Although we live on land, most of the Earth is made up of water. The oceans of the world are the most beautiful of all the waterways on the planet and vital for our survival. These oceans also contain some of the most unusual looking and beautiful creatures you will ever see. Of course, most people will not have the chance to go deep sea diving to view them personally!
This is where the list below comes into play. It gives you a chance to check out the ten weirdest looking sea creatures without even getting your hair wet!

10 – Clown Frogfish

Clown Frogfish

Clown Frogfish – By Bernard DUPONT from FRANCE (Clown Frogfish (Antennarius maculatus)) [CC BY-SA 2.0], via Wikimedia Commons

Found in ocean reefs in places like the Indian Ocean, this is definitely one of the strangest looking sea creatures around! Like the other types of Frogfish they are normally well camouflaged to help avoid predators. This involves a variety of bumps and warts on their skin that allow them to blend into the rocks around them and the ocean floor. They can also change colour to effectively blend in with their surroundings for extra security.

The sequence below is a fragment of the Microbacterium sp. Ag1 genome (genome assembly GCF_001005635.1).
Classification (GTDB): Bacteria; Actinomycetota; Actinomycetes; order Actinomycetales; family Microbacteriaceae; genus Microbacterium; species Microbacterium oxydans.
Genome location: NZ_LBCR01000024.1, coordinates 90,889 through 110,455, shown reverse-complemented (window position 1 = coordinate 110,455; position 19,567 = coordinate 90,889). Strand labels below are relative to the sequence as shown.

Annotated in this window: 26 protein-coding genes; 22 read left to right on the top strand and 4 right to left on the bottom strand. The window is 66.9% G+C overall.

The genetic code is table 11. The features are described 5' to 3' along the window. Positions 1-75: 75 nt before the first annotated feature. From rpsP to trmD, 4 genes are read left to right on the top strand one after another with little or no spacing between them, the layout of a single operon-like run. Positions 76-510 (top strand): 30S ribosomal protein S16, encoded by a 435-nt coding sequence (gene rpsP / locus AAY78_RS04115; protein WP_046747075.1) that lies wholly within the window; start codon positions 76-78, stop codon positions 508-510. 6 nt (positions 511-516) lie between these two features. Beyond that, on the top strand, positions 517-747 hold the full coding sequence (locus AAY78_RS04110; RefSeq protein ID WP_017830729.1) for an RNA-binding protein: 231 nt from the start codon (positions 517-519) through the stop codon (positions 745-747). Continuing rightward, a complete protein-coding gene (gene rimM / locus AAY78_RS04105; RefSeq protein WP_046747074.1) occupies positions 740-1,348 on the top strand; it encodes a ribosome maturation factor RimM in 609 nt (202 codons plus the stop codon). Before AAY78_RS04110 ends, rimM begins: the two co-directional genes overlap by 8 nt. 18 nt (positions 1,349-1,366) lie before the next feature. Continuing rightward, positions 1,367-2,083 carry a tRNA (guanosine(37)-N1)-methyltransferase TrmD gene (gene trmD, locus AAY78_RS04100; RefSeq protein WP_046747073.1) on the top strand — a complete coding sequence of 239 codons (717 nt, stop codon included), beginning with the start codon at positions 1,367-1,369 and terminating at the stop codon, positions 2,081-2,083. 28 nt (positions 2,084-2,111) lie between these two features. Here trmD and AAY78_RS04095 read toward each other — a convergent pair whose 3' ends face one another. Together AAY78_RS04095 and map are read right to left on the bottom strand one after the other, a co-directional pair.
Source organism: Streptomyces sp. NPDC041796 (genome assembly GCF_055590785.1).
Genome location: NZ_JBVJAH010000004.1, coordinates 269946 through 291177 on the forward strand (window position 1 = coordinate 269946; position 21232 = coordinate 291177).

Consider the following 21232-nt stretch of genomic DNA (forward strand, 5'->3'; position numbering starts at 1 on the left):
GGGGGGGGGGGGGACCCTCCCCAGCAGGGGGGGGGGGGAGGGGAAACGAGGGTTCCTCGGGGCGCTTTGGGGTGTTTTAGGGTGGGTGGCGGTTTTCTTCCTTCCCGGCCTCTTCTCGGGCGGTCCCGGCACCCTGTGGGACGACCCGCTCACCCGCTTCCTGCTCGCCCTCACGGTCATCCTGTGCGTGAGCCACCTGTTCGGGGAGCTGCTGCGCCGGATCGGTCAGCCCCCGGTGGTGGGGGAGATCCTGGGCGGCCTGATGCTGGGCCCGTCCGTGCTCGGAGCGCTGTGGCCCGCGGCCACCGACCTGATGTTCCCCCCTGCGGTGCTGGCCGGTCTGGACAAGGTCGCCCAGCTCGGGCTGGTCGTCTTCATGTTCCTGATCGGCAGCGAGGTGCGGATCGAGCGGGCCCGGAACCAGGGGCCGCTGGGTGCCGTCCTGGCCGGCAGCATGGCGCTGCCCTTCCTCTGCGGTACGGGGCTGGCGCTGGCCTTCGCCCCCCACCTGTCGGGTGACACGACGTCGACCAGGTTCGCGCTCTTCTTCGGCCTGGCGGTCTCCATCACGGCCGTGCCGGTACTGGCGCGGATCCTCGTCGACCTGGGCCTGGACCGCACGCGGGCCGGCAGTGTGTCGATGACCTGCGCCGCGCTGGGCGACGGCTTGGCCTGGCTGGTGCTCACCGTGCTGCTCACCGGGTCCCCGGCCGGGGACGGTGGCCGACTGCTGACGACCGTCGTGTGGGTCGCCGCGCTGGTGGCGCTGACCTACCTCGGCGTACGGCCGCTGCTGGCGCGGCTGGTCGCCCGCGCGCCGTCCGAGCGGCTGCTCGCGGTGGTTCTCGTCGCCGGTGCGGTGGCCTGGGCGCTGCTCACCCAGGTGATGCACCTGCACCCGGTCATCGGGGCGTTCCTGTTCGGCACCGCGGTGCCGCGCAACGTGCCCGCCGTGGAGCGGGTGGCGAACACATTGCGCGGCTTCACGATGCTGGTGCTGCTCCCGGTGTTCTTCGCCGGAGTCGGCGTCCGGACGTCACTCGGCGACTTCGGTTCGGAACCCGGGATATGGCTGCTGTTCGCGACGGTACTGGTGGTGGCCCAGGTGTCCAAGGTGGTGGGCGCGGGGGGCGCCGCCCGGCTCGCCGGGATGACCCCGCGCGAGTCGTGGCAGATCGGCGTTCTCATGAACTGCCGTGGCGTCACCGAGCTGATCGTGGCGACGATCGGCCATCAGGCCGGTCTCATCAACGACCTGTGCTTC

09 – Sea Pens

Sea Pens

Sea Pens – By Pbsouthwood [CC BY-SA 3.0], from Wikimedia Commons

These get their name from the way they look like the old-fashioned quills people used to write with. They can be found in the waters around places like New Zealand and look most striking. Sea Pens are fixed to the ocean floor by a root that anchors them in place. Tiny polyps then form the branches off the main body to give them their distinctive look.

08 – Sea Cucumber

Sea Cucumber

Sea Cucumber – By Szilas [Public domain], from Wikimedia Commons